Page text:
There are two strategies manufacturers are following to market higher-fat products. The first is launching indulgent products that win on flavour. Fat creates delicious yoghurts. It provides flavour, texture, mouthfeel, structure and moisture. To a consumer who believes that fat is beneficial, or not unhealthy, indulgence in them does not come at a cost to personal health. Furthermore, the strong association with health and wellness that yoghurts have makes them feel more permissible than other treats.

The second strategy is to market products as keto-friendly. This is particularly relevant for English-speaking markets. After intermittent fasting and clean eating, ketogenic or high-fat diets were the most-followed diets in the US.[5] Australia and the UK are similar. Keto products have also benefited from a spike in interest during COVID-19 due to their strong connection to fighting obesity and diabetes, two of the most common COVID comorbidities.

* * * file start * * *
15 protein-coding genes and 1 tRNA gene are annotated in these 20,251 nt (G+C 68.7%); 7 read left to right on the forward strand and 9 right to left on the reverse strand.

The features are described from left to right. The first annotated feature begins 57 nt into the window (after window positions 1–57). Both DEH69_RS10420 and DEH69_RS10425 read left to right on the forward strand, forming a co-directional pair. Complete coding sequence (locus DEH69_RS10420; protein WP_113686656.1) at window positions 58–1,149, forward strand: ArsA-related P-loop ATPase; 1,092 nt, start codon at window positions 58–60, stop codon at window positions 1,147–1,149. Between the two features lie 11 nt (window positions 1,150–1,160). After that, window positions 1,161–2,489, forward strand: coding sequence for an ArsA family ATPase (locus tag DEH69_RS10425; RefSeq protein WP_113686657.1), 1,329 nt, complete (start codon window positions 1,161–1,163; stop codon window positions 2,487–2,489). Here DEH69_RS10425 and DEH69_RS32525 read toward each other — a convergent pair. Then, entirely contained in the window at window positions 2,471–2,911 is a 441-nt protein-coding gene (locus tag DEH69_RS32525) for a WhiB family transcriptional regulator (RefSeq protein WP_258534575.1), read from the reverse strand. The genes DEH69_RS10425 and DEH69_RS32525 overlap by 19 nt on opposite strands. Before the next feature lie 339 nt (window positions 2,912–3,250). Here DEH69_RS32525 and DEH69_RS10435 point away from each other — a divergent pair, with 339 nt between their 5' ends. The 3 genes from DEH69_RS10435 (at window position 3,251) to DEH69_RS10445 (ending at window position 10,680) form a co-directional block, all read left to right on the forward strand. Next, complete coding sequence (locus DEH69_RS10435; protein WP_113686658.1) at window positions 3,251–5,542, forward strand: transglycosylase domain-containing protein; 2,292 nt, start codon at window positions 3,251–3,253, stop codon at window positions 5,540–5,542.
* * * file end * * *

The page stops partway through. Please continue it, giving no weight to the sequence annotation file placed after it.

The new cultured trends – same as the old ones?

With the possible exception of higher-fat products, each trend has appeared in some form among cultured products in the past. What differentiates them today is increased fragmentation and complexity in what consumers seek from their foods. Consumers have more curiosity about their foods, specific and often different beliefs on good nutrition, and access to information that supports these beliefs. These attitudes are strongest among health and wellness foods. Cultured products – being firmly associated with health and wellness – are in the eye of the storm. Expect these trends to continue in the years to come, perhaps with an even more interesting twist. 

 

  • [1] New Nutrition Business: 8 Key Trends in Dairy Nutrition 2019
  • [2] Mintel GNDP
  • [3] The Grocer: Pandemic triggers increased demand for gut health products
  • [4] Mintel: Yogurt and Yogurt Drinks incl impact of COVID-19, UK
  • [5] IFIC Survey 2020